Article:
eBay: the new way to make living

Posted by Hitarth Jani | 4:45 AM | 0 comments »

Taarik Furmie jokes that he's the Santa Claus of the internet.

As a seller of toys and games, Christmas is Mr Furmie's busiest time of year.

He's run off his feet checking stock, sending off orders, comparing the competitiveness of his prices and making sure his accounts are in order.

And he does it all without leaving the comfort of his home in Casula, in Sydney's western suburbs.

Mr Furmie is one of a growing number of Australians who are making a full-time living selling goods on internet site eBay.

In September this year, there were more than 17,500 Australians who used eBay as their primary or only source of income.

Another 94,000 eBay sellers had considered quitting their day jobs to sell full-time on the trading website.

Since it began in 1999, eBay has significantly changed the way Australians shop and opened self-employment opportunities for those who thought they'd always be bound to a nine-to-five desk job.

Mr Furmie worked in IT when his wife started selling old toys and games their children no longer used.

Soon, she was buying goods from second hand stores and garage sales and re-selling them for a profit on eBay.

When she had her third child, Mr Furmie took over the hobby and it flourished.

Four years ago, he left his job to focus full time on his toy business. He also moved from secondhand to new toys and games, sourced through local suppliers and manufacturers.

Now he competes with major department stores and has set up his own business name, Treasure Planet Toys.

"You will find that you are generally getting better prices on eBay, because I don't have the overheads that they (department stores) do," he told AAP.

"You find that a lot of people, especially today with the stress of modern day life, people are finding less time to get to the shop and when they do get there it's stressful.

"If you can sit in front of a computer and find the same item (and) it's going to be delivered to your door, you save yourself two hours and frustration."

Mr Furmie is coy about how much he makes, but says it's better than his previous job, although much of the money goes back into growing the business.

He is classed as an eBay PowerSeller - sellers who average a minimum of $2,000 in sales per month, over three consecutive months. Titanium PowerSellers - the top level - earn $300,000 a month.

Mr Furmie teaches people how to sell on eBay in an eight-hour course conducted at people's homes, but some institutes are now offering lessons on how to make the most of the trading site.

The Council of Adult Education (CAE) now has a one-day course, Buying and Selling Goods Through eBay, which teaches how to "make money and find that elusive item".

Victorians are some of Australia's biggest eBay users.

A national survey last month found residents of Springvale, in Melbourne's southeast, were the country's biggest online traders, buying and selling at an average of $274 per member.

Second place was taken by nearby Dandenong, which averaged $173 per member.

Dandenong resident Rebecca Wilkin is an eBay convert.

The 28-year-old buys and sells goods on the website, particularly clothes and baby goods.

She recently decked out her daughter's nursery with brand new furniture for $500, including cot, change table and rocking chair.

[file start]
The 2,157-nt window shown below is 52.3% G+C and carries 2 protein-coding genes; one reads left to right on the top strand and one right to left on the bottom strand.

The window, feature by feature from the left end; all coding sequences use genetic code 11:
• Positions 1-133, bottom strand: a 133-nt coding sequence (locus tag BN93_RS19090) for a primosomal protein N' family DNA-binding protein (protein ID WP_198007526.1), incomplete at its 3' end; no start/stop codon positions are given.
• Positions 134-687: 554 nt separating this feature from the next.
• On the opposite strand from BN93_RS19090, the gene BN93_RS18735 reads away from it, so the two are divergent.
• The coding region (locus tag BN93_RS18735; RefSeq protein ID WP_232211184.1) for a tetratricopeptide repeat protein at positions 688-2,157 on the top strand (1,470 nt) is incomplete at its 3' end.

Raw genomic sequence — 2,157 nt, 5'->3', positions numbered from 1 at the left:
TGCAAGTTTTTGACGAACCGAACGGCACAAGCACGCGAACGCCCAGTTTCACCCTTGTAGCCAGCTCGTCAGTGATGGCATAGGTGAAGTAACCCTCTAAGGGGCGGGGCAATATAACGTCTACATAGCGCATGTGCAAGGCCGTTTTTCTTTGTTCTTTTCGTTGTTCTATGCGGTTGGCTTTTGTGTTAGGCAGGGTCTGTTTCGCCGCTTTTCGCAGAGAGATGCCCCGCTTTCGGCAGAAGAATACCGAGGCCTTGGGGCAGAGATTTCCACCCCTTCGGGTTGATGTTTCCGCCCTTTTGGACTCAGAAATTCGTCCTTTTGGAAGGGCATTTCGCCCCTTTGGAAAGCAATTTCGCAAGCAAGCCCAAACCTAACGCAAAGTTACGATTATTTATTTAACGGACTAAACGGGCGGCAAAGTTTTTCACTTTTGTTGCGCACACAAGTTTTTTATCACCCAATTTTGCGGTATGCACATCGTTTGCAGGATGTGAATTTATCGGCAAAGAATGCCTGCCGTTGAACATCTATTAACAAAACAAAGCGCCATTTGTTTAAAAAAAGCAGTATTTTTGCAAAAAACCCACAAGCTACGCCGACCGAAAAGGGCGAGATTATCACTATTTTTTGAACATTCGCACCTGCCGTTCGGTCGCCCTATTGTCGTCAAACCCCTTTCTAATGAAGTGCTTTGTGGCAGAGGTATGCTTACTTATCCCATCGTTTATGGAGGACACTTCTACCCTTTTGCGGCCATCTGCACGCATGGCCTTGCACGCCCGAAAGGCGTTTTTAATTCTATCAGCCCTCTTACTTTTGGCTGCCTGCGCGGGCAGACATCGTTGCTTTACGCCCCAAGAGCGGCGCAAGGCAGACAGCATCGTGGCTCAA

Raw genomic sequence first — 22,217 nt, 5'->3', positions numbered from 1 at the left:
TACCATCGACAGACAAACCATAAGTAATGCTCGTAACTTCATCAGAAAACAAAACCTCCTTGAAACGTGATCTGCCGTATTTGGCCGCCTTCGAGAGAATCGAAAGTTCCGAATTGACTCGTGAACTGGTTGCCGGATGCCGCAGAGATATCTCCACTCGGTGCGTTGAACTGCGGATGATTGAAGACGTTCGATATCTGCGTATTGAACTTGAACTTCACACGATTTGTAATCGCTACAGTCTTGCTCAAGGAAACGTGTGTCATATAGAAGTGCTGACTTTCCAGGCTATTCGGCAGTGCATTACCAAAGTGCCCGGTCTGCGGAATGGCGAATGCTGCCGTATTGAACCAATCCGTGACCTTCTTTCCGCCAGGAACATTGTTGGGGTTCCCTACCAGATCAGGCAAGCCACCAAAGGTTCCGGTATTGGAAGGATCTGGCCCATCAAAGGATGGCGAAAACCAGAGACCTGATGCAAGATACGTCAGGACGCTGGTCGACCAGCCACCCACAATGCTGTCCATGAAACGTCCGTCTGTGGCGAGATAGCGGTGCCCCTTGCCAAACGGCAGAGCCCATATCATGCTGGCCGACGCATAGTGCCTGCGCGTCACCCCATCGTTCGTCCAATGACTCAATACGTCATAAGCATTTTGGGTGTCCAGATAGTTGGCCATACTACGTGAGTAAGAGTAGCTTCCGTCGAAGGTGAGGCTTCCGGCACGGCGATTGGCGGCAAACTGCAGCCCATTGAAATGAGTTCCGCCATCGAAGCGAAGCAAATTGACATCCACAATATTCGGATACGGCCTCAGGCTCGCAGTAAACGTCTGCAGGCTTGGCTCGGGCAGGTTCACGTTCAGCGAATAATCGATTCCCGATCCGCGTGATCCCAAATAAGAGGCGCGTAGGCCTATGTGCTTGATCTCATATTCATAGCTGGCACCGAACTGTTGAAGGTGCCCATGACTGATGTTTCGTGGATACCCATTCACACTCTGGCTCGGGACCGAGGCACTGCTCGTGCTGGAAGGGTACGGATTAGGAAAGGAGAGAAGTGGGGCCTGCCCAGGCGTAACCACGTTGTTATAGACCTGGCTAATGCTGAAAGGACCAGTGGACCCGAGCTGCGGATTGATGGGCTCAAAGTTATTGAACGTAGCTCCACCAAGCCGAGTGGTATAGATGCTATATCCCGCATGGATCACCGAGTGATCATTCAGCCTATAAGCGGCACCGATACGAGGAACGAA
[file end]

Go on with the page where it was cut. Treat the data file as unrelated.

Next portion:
"I do research before I buy anything, either at the shop or online as to how much the retail price is," she said.

"Nine times out of 10 I find I can get a really good bargain on eBay."

Ms Wilkin believes Dandenong and Springvale topped the national trading figures because of their low socio-economic demographic.

"Dandenong is predominantly a low-income area and you do find you get more for your money, if you know what you're looking for," she said.

"You've really got to make your money go further and you can get a bit of spare cash by selling things you don't need any more."

Ms Wilkin also thinks the language barrier could be a factor, as many migrants live in Dandenong and Springvale.

Consumer trends expert Bernard Salt, of KPMG, said many of the top-ranking eBay suburbs across the nation had high levels of migrant populations.

Three quarters of Springvale's 18,000 residents speak a language other than English at home.

"Perhaps Australia's newest residents prefer to buy their goods on eBay rather than have to negotiate the language barriers of traditional shopping centres," he said.

Leigh, of Boronia in Melbourne's outer east, says he'll never visit a chain store again.

He buys clothes on eBay for half what he'd pay in a shop and they're delivered to his door.

He also sells items he has lying around his house that he no longer wants.

He has sold an old Australian Airlines watch for $35 and T-shirts from car shows for $70-$80.

As a car collector and restorer, he also finds eBay useful for sourcing and selling cars and car parts.

"I've got a set of wheels lying around that you could take to the wreckers, but I'll put them on eBay. People are looking for stuff like that all the time," he said.

"If I want something cheap I will see if it's on eBay first. It's definitely a good money saver."

Leigh bought an XP Falcon Coup for $5,500 in Western Australia and a F150 pick-up truck from Queensland for $11,000.

Potential eBay buyers are warned to do their homework before they buy.

That includes checking the feedback on the seller and always using the PayPal facility.

"The majority of people on eBay are there to do the right thing, but you can lose money if you just don't take precautions," Mr Furmie said.

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